The Trump administration’s manifest incompetence just may have provided the silver lining for nearly 700,000 undocumented young people who came to the United States as children. In a 5-4 decision handed down Thursday, the Supreme Court narrowly rejected as “arbitrary and capricious” the administration’s efforts to end the program that protected DACA recipients. Under the Obama-era program, applicants could apply for “deferred action” on their removal and permits to work legally for a renewable two-year period so long as they were employed, in school, or serving in the military, paid their taxes, and had not been convicted of a felony or serious misdemeanor.
Thursday’s decision notably did not settle questions about the wisdom or legality of DACA but noted that the government had made no effort to consider options that would have preserved the interests of hundreds of thousands of young people who had relied on the protections the policy afforded, as required by the Administrative Procedures Act. Instead, the Department of Homeland Security attempted to wind down the program in September 2017 at the president’s insistence (Trump made a campaign promise to end it on his first day in office) without even considering “the conspicuous issues of whether to retain forbearance and what if anything to do about the hardship to DACA recipients” who had relied on it for a half decade.
The decision won’t guarantee long-term protections for DACA recipients, but it will allow breathing room until a new Congress and perhaps president take office in 2021. Americans overwhelmingly support DACA—some 85 percent in recent polls, including 73 percent of Republicans—but Congress has been unable to reach agreement on a permanent solution to the problem. Efforts to placate Trump with offers of $25 billion more for border enforcement were not enough to get a bill through Congress in 2018, and Democrats have been reluctant to separate DACA from larger issues of immigration reform. But a new administration and a Democrat-controlled Congress won’t automatically guarantee smart immigration reform. Much will depend on whether the anti-immigrant sentiment that infects much of the GOP base outlasts Trump’s influence.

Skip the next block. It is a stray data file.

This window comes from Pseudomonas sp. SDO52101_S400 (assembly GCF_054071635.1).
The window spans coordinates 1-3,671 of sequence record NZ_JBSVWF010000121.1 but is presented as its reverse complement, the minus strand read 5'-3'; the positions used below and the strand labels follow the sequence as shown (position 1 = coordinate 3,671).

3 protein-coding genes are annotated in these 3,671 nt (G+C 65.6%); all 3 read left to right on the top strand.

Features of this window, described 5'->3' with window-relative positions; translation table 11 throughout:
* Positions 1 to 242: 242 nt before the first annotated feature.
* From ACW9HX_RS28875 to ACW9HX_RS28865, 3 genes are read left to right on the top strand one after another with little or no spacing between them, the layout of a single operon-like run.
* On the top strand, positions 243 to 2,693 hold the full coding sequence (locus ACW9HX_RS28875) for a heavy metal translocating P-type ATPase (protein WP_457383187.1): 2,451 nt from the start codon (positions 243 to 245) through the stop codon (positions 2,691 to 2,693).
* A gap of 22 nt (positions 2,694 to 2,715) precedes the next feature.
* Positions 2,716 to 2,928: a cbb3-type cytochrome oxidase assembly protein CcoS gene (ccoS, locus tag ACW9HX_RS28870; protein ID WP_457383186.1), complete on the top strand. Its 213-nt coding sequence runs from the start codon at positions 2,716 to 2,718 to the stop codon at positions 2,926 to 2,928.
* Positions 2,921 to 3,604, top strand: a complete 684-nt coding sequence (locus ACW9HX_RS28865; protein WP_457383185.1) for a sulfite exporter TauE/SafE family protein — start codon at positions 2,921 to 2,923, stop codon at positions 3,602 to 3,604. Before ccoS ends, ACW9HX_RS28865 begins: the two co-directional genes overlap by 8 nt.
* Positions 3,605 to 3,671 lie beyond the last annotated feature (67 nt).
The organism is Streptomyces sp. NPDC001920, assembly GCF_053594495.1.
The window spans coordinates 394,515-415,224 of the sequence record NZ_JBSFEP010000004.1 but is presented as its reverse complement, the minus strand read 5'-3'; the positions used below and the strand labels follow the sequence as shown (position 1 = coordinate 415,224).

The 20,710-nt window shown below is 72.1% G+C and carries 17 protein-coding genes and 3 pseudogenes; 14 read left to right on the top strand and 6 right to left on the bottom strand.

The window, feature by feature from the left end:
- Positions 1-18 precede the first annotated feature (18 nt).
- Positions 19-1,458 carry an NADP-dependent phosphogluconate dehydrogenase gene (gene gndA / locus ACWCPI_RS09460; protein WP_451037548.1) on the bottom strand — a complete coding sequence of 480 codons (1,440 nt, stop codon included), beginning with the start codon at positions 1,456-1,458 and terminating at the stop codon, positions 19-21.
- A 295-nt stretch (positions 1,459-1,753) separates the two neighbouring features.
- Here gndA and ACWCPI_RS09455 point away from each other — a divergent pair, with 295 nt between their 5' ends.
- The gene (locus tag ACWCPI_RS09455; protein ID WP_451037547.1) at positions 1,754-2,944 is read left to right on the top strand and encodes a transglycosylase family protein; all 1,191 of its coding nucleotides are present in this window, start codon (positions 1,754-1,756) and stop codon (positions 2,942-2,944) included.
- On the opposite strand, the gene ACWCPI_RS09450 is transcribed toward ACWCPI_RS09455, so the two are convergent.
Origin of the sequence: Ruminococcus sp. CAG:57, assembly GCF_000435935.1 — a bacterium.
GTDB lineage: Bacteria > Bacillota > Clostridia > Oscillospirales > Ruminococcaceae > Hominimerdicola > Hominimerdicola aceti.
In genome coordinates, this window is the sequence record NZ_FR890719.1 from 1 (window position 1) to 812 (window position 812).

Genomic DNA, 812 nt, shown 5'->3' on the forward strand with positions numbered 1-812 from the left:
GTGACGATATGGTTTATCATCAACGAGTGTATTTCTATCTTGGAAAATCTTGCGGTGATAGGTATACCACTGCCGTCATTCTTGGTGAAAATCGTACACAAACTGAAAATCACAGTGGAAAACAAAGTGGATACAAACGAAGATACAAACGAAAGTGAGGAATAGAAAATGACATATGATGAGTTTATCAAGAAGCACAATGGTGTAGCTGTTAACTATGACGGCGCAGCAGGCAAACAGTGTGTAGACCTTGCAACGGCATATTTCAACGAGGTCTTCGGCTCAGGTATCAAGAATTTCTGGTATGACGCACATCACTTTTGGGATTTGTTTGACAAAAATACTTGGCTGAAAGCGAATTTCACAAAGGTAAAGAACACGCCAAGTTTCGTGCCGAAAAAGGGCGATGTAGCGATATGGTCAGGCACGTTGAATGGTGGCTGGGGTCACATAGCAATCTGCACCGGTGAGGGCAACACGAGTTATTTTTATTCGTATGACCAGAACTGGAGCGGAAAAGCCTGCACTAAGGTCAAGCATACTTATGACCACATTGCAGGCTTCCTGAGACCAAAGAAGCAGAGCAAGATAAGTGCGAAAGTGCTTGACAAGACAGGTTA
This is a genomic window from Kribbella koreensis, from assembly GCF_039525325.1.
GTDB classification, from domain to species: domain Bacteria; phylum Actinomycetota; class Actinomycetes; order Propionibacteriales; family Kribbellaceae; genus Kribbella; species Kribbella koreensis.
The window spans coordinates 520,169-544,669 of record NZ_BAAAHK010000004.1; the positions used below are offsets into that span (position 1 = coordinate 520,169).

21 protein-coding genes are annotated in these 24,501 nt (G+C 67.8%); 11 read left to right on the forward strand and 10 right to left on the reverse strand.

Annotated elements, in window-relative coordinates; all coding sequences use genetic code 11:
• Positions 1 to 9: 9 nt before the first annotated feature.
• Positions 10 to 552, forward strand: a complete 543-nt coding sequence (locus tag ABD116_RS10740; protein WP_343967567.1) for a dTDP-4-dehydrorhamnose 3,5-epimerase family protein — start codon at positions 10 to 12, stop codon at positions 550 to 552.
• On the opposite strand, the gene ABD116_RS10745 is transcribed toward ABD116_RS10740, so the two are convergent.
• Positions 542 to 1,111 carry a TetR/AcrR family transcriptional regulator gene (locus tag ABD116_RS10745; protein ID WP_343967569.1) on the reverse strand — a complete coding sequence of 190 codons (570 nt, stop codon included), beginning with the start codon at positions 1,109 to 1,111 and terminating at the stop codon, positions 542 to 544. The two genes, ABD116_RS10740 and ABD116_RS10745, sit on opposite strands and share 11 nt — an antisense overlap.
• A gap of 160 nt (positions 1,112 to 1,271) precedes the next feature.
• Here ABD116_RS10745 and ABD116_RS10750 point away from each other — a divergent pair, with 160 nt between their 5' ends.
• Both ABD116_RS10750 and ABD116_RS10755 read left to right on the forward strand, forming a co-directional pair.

DACA may be popular, even among Republicans, but it represents a tiny slice of the much larger issue of immigration reform. There are still nearly 11 million people living and working in the United States who lack legal status. Their fates also hang in the balance, and pursuing some equitable solution will likely be more difficult than many advocates imagine. President Reagan was able to grant amnesty to undocumented immigrants in 1986 because at the time there were no laws prohibiting such persons from working. Once the president issued his amnesty, undocumented immigrants were essentially home free and could even apply for U.S. citizenship after a waiting period. But Reagan’s decision to legalize some 3 million immigrants’ status entailed a compromise: He would support legislation, the Immigration Reform and Control Act, that made it illegal going forward for employers to hire immigrants who lacked work visas. IRCA supporters claimed the legislation would serve as a deterrent for future illegal immigration because would-be border crossers would face difficulty finding a job. Even Democrats supported the bill, largely because it punished employers, who Democrats believed exploited undocumented immigrants.
IRCA has been an abysmal failure; it resulted in no decrease in illegal immigration and it spawned new illegal behavior. Suddenly, Americans—citizens and immigrants alike—were required to prove their right to work under the law. Those without the proper documents bought phony Social Security cards or used Social Security numbers belonging to others, which encouraged a burgeoning industry in identity theft. Unless and until Congress changes IRCA or grants legal status to all currently undocumented people—including DACA recipients—those without permanent legal status or temporary work visas will still lead precarious and difficult lives.
Legal questions about the provenance of DACA and its rescission aside, the Supreme handed Congress yet another chance to enshrine a smart, broadly popular policy in law. They should do so before the administration gets its act together, promulgates a rule, and begins deportations.